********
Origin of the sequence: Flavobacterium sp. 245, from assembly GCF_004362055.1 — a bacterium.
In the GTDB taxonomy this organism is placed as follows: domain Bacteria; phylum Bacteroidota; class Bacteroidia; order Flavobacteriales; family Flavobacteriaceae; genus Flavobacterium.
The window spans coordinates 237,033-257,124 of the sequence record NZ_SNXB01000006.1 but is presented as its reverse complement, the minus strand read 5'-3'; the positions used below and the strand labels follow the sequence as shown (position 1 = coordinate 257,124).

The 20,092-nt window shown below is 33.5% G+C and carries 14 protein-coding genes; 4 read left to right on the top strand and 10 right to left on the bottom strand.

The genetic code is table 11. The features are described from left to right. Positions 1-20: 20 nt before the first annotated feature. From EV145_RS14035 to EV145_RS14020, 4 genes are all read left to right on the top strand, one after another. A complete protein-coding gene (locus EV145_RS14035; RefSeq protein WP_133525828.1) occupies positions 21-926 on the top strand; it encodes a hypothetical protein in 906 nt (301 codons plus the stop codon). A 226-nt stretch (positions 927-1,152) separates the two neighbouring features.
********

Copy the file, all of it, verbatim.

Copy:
Origin of the sequence: Flavobacterium sp. 245, from assembly GCF_004362055.1 — a bacterium.
In the GTDB taxonomy this organism is placed as follows: domain Bacteria; phylum Bacteroidota; class Bacteroidia; order Flavobacteriales; family Flavobacteriaceae; genus Flavobacterium.
The window spans coordinates 237,033-257,124 of the sequence record NZ_SNXB01000006.1 but is presented as its reverse complement, the minus strand read 5'-3'; the positions used below and the strand labels follow the sequence as shown (position 1 = coordinate 257,124).

The 20,092-nt window shown below is 33.5% G+C and carries 14 protein-coding genes; 4 read left to right on the top strand and 10 right to left on the bottom strand.

The genetic code is table 11. The features are described from left to right. Positions 1-20: 20 nt before the first annotated feature. From EV145_RS14035 to EV145_RS14020, 4 genes are all read left to right on the top strand, one after another. A complete protein-coding gene (locus EV145_RS14035; RefSeq protein WP_133525828.1) occupies positions 21-926 on the top strand; it encodes a hypothetical protein in 906 nt (301 codons plus the stop codon). A 226-nt stretch (positions 927-1,152) separates the two neighbouring features.